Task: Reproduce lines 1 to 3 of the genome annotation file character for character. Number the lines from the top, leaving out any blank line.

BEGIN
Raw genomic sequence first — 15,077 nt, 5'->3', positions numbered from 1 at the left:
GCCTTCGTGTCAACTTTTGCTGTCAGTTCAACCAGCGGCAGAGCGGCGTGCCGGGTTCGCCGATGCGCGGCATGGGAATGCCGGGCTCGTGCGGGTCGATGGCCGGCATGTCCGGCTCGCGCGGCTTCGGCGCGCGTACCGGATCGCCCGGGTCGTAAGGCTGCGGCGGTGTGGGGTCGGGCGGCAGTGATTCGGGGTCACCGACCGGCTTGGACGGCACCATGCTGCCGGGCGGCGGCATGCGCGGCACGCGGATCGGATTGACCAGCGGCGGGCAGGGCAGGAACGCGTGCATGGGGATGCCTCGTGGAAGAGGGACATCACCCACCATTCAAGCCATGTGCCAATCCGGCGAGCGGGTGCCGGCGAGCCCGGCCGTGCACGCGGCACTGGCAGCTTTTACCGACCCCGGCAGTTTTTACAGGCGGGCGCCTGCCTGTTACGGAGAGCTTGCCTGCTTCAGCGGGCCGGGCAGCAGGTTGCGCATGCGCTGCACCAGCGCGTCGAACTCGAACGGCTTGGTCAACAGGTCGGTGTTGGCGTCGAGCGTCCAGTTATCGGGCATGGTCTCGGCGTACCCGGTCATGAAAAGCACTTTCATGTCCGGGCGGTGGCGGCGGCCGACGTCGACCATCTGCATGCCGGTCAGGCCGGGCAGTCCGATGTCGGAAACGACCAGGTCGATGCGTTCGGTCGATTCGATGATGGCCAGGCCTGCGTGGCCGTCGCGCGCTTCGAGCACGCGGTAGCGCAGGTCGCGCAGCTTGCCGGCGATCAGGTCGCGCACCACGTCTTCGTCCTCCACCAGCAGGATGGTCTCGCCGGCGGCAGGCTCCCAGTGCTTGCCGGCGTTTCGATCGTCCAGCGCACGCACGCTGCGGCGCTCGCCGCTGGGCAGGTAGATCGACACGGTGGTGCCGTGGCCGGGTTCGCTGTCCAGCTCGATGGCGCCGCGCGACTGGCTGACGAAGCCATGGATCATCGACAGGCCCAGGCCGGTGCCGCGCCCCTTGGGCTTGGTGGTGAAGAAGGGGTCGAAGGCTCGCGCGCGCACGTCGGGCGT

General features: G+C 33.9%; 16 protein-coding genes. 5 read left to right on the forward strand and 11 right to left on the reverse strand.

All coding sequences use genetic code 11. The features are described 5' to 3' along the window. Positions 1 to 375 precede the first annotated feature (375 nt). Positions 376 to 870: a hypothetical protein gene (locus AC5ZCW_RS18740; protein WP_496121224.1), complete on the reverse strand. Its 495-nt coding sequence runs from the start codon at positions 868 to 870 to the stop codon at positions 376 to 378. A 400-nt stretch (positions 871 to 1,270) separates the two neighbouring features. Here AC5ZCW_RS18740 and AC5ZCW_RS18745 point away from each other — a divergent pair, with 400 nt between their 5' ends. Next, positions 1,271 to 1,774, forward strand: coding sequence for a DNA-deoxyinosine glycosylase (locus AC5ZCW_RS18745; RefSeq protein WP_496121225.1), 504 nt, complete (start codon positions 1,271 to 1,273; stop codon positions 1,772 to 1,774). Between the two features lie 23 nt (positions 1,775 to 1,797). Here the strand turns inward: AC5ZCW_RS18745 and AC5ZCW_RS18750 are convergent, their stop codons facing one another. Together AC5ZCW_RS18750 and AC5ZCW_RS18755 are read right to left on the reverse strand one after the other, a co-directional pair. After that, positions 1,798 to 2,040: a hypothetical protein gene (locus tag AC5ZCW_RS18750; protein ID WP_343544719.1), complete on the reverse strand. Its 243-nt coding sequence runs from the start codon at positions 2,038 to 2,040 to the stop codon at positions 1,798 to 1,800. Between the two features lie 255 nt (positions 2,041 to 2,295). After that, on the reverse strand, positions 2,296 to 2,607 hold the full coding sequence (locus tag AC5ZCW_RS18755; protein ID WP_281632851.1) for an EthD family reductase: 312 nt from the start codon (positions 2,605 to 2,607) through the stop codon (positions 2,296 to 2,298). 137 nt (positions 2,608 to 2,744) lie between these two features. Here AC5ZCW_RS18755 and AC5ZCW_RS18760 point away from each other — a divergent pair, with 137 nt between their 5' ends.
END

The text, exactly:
Raw genomic sequence first — 15,077 nt, 5'->3', positions numbered from 1 at the left:
GCCTTCGTGTCAACTTTTGCTGTCAGTTCAACCAGCGGCAGAGCGGCGTGCCGGGTTCGCCGATGCGCGGCATGGGAATGCCGGGCTCGTGCGGGTCGATGGCCGGCATGTCCGGCTCGCGCGGCTTCGGCGCGCGTACCGGATCGCCCGGGTCGTAAGGCTGCGGCGGTGTGGGGTCGGGCGGCAGTGATTCGGGGTCACCGACCGGCTTGGACGGCACCATGCTGCCGGGCGGCGGCATGCGCGGCACGCGGATCGGATTGACCAGCGGCGGGCAGGGCAGGAACGCGTGCATGGGGATGCCTCGTGGAAGAGGGACATCACCCACCATTCAAGCCATGTGCCAATCCGGCGAGCGGGTGCCGGCGAGCCCGGCCGTGCACGCGGCACTGGCAGCTTTTACCGACCCCGGCAGTTTTTACAGGCGGGCGCCTGCCTGTTACGGAGAGCTTGCCTGCTTCAGCGGGCCGGGCAGCAGGTTGCGCATGCGCTGCACCAGCGCGTCGAACTCGAACGGCTTGGTCAACAGGTCGGTGTTGGCGTCGAGCGTCCAGTTATCGGGCATGGTCTCGGCGTACCCGGTCATGAAAAGCACTTTCATGTCCGGGCGGTGGCGGCGGCCGACGTCGACCATCTGCATGCCGGTCAGGCCGGGCAGTCCGATGTCGGAAACGACCAGGTCGATGCGTTCGGTCGATTCGATGATGGCCAGGCCTGCGTGGCCGTCGCGCGCTTCGAGCACGCGGTAGCGCAGGTCGCGCAGCTTGCCGGCGATCAGGTCGCGCACCACGTCTTCGTCCTCCACCAGCAGGATGGTCTCGCCGGCGGCAGGCTCCCAGTGCTTGCCGGCGTTTCGATCGTCCAGCGCACGCACGCTGCGGCGCTCGCCGCTGGGCAGGTAGATCGACACGGTGGTGCCGTGGCCGGGTTCGCTGTCCAGCTCGATGGCGCCGCGCGACTGGCTGACGAAGCCATGGATCATCGACAGGCCCAGGCCGGTGCCGCGCCCCTTGGGCTTGGTGGTGAAGAAGGGGTCGAAGGCTCGCGCGCGCACGTCGGGCGT

General features: G+C 33.9%; 16 protein-coding genes. 5 read left to right on the forward strand and 11 right to left on the reverse strand.